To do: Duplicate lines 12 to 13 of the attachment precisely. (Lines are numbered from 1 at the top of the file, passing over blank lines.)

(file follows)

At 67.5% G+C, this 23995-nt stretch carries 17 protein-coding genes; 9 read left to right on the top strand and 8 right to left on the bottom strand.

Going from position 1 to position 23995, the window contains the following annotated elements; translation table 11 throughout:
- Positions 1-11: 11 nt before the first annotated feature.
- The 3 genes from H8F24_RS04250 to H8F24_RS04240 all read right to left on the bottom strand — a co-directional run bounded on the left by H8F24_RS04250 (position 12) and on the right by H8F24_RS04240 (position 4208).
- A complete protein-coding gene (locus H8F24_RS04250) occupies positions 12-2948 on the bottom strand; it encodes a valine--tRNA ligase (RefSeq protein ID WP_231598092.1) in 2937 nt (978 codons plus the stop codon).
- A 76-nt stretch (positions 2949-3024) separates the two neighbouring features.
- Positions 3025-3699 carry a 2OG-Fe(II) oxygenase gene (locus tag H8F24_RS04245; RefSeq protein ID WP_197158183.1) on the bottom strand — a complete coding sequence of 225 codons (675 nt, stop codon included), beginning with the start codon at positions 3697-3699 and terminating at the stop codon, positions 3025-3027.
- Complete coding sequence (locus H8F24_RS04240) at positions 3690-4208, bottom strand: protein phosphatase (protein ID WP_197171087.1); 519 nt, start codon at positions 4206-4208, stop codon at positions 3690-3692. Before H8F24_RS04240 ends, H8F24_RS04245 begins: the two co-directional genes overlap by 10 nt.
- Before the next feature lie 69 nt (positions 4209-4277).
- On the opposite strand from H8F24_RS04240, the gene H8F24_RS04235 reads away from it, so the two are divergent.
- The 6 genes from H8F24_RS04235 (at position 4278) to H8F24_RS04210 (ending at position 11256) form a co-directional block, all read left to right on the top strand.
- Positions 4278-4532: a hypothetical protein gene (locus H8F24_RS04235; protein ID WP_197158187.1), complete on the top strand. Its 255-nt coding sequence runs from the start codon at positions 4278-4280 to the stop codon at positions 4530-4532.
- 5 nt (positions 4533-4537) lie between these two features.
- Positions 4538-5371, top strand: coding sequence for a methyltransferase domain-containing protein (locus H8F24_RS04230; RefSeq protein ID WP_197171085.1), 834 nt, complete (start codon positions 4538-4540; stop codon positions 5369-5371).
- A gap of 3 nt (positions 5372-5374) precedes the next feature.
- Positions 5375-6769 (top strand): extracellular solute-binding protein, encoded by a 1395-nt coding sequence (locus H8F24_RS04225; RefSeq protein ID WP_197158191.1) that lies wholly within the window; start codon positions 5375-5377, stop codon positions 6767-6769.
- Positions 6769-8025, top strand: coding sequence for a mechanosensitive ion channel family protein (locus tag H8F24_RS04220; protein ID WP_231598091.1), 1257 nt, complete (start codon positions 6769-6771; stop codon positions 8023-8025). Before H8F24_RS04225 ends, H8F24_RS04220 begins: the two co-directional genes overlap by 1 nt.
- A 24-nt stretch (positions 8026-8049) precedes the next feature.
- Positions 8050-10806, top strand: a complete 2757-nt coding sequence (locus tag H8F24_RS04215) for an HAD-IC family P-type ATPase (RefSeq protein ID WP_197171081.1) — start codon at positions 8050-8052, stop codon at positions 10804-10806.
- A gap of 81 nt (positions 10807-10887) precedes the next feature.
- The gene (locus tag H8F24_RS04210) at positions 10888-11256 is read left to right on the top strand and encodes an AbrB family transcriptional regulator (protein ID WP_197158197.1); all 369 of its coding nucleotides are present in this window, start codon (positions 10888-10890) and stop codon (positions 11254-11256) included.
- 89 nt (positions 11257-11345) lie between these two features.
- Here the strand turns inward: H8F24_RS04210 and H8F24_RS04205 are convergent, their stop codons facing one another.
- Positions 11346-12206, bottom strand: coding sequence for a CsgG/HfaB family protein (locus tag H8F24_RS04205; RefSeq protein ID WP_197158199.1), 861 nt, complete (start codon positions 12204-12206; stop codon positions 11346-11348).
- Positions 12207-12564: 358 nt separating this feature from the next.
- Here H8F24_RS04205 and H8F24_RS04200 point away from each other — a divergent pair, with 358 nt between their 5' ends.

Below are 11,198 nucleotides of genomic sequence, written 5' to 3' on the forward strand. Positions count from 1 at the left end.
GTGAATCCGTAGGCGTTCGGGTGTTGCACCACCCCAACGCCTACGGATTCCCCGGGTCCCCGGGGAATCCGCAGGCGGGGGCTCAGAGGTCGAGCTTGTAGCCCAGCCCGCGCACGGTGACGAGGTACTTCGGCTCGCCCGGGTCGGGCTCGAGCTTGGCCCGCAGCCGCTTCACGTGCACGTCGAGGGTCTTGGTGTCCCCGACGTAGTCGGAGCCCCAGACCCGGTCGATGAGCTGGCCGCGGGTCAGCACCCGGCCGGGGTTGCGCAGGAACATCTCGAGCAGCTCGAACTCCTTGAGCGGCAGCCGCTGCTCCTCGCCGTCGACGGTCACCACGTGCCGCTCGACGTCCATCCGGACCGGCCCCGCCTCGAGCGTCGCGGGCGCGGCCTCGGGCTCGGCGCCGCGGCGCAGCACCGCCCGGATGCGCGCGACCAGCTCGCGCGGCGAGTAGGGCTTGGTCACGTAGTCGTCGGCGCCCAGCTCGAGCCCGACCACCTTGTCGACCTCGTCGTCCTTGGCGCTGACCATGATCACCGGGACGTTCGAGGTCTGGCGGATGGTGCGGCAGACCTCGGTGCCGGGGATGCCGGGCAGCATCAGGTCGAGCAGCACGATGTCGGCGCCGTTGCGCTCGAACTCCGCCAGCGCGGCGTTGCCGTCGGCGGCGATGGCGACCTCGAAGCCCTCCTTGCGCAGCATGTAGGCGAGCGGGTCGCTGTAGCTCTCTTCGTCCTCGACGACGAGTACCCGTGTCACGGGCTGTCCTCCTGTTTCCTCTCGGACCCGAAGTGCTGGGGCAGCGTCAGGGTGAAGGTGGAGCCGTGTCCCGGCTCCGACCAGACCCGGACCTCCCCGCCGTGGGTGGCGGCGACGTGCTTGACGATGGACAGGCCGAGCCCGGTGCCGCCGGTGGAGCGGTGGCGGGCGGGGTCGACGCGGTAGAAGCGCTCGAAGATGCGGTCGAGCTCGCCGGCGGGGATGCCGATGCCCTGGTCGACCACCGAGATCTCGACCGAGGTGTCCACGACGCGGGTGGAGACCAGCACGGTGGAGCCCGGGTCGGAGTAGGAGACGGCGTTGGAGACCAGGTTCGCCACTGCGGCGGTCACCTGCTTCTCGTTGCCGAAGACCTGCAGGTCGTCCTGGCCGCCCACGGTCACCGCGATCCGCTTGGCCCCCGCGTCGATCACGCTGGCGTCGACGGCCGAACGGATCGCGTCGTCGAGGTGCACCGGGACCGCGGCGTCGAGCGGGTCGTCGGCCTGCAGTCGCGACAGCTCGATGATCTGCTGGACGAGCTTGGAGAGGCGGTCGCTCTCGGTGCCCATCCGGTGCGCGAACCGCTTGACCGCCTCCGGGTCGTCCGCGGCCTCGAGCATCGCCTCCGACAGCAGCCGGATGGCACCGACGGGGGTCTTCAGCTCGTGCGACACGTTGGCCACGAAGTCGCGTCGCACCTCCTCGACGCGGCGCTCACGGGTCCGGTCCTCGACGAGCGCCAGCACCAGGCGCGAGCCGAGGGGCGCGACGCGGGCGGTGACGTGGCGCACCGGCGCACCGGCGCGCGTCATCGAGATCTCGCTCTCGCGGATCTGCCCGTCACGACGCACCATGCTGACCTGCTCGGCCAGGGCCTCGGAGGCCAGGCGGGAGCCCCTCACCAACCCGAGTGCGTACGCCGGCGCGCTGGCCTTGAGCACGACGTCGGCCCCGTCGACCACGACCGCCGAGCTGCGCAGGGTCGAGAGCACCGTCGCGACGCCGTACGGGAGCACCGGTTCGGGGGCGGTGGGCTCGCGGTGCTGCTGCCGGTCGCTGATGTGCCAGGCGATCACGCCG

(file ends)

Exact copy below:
- Positions 4278-4532: a hypothetical protein gene (locus H8F24_RS04235; protein ID WP_197158187.1), complete on the top strand. Its 255-nt coding sequence runs from the start codon at positions 4278-4280 to the stop codon at positions 4530-4532.
- 5 nt (positions 4533-4537) lie between these two features.